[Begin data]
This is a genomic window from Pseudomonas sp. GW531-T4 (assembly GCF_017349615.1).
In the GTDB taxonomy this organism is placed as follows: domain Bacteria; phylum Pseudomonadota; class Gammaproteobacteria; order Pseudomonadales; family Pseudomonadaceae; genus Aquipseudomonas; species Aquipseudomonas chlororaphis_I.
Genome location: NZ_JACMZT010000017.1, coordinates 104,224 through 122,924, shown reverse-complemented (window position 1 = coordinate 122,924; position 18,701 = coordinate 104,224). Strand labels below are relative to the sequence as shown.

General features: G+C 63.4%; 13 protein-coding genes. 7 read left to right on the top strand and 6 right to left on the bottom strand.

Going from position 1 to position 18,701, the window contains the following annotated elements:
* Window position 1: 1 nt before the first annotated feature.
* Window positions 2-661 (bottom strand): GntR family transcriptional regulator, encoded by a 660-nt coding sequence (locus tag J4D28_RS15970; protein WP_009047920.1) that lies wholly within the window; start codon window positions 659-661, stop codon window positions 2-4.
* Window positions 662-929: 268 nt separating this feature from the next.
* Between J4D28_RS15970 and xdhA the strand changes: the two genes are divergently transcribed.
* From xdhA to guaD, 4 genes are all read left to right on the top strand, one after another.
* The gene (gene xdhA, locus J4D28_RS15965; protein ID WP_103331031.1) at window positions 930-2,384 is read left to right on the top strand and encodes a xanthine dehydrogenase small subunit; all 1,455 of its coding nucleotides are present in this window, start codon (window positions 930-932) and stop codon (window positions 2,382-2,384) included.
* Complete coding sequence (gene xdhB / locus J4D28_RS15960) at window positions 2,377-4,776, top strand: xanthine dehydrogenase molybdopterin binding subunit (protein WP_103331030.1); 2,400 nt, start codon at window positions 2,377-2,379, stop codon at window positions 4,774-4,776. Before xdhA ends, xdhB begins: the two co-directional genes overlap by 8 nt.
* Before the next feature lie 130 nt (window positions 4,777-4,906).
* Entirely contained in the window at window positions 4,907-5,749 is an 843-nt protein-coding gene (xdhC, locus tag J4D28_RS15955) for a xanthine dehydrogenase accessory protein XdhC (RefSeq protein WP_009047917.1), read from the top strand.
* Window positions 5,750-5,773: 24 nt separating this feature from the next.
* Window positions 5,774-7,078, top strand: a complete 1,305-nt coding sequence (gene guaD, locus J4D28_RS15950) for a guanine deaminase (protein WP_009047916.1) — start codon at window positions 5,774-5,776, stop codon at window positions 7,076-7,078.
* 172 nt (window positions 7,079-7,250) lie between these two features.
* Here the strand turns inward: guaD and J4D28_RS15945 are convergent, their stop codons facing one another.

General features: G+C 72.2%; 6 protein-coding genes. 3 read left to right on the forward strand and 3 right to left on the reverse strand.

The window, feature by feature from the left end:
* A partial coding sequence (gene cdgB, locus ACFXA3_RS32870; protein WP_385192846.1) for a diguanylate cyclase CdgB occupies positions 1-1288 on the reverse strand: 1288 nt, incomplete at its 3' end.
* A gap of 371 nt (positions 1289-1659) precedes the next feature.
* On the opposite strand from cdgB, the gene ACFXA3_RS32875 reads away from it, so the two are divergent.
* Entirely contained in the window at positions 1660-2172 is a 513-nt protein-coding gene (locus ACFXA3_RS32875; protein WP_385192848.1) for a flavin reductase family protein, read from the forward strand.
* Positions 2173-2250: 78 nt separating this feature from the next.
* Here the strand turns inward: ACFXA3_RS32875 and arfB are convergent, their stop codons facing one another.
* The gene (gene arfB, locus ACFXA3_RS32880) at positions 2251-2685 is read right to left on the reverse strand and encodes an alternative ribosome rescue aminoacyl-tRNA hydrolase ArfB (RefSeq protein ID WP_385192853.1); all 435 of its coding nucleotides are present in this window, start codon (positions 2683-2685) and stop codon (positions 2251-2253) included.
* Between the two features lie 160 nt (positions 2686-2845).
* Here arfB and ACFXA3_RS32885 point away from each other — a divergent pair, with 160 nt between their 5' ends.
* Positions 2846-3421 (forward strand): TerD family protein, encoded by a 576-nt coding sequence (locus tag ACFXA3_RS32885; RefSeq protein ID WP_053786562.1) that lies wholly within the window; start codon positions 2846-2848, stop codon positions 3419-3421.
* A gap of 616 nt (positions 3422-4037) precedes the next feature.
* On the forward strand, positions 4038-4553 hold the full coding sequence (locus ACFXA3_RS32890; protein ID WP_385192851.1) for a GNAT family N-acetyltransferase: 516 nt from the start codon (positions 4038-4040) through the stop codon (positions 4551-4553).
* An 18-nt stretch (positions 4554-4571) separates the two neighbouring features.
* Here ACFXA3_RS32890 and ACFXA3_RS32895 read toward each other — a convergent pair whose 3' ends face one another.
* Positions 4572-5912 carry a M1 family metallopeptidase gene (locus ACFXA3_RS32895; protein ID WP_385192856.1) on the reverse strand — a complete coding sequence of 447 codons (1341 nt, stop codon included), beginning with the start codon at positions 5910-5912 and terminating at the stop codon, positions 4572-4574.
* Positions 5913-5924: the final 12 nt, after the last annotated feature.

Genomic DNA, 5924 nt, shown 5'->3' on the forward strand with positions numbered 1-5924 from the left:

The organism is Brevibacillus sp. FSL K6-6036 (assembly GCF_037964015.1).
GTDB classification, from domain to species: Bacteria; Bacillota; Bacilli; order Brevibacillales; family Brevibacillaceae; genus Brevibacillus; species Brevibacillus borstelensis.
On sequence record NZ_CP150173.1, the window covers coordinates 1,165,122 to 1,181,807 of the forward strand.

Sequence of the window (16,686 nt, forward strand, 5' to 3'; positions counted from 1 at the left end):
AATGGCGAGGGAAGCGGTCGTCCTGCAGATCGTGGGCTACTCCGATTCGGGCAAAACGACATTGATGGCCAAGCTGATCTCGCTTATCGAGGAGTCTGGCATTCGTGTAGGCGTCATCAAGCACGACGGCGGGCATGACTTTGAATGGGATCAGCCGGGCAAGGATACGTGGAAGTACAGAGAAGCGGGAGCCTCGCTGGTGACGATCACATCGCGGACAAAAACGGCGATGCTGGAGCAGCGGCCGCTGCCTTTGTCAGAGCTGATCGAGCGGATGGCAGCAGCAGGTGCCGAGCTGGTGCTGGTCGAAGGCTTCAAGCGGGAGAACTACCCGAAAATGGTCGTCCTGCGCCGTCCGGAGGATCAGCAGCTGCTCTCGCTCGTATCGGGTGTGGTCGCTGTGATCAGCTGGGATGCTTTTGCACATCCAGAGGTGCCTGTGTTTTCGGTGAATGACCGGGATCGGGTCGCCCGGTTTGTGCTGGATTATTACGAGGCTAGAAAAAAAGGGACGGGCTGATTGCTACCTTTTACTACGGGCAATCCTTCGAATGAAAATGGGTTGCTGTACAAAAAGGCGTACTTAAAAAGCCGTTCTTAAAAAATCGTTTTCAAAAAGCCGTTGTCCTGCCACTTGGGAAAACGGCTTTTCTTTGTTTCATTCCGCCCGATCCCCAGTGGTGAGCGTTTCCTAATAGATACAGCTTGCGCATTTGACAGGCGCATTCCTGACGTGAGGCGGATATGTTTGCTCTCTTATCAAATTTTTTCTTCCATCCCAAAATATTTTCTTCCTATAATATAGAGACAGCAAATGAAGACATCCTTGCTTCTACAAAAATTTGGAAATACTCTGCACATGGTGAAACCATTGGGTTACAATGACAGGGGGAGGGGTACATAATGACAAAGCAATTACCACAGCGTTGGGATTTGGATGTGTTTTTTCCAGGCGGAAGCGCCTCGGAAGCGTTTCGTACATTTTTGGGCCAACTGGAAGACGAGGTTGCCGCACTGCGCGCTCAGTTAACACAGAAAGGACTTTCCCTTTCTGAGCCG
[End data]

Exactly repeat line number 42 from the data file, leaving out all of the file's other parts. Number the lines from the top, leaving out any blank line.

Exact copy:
AATGGCGAGGGAAGCGGTCGTCCTGCAGATCGTGGGCTACTCCGATTCGGGCAAAACGACATTGATGGCCAAGCTGATCTCGCTTATCGAGGAGTCTGGCATTCGTGTAGGCGTCATCAAGCACGACGGCGGGCATGACTTTGAATGGGATCAGCCGGGCAAGGATACGTGGAAGTACAGAGAAGCGGGAGCCTCGCTGGTGACGATCACATCGCGGACAAAAACGGCGATGCTGGAGCAGCGGCCGCTGCCTTTGTCAGAGCTGATCGAGCGGATGGCAGCAGCAGGTGCCGAGCTGGTGCTGGTCGAAGGCTTCAAGCGGGAGAACTACCCGAAAATGGTCGTCCTGCGCCGTCCGGAGGATCAGCAGCTGCTCTCGCTCGTATCGGGTGTGGTCGCTGTGATCAGCTGGGATGCTTTTGCACATCCAGAGGTGCCTGTGTTTTCGGTGAATGACCGGGATCGGGTCGCCCGGTTTGTGCTGGATTATTACGAGGCTAGAAAAAAAGGGACGGGCTGATTGCTACCTTTTACTACGGGCAATCCTTCGAATGAAAATGGGTTGCTGTACAAAAAGGCGTACTTAAAAAGCCGTTCTTAAAAAATCGTTTTCAAAAAGCCGTTGTCCTGCCACTTGGGAAAACGGCTTTTCTTTGTTTCATTCCGCCCGATCCCCAGTGGTGAGCGTTTCCTAATAGATACAGCTTGCGCATTTGACAGGCGCATTCCTGACGTGAGGCGGATATGTTTGCTCTCTTATCAAATTTTTTCTTCCATCCCAAAATATTTTCTTCCTATAATATAGAGACAGCAAATGAAGACATCCTTGCTTCTACAAAAATTTGGAAATACTCTGCACATGGTGAAACCATTGGGTTACAATGACAGGGGGAGGGGTACATAATGACAAAGCAATTACCACAGCGTTGGGATTTGGATGTGTTTTTTCCAGGCGGAAGCGCCTCGGAAGCGTTTCGTACATTTTTGGGCCAACTGGAAGACGAGGTTGCCGCACTGCGCGCTCAGTTAACACAGAAAGGACTTTCCCTTTCTGAGCCG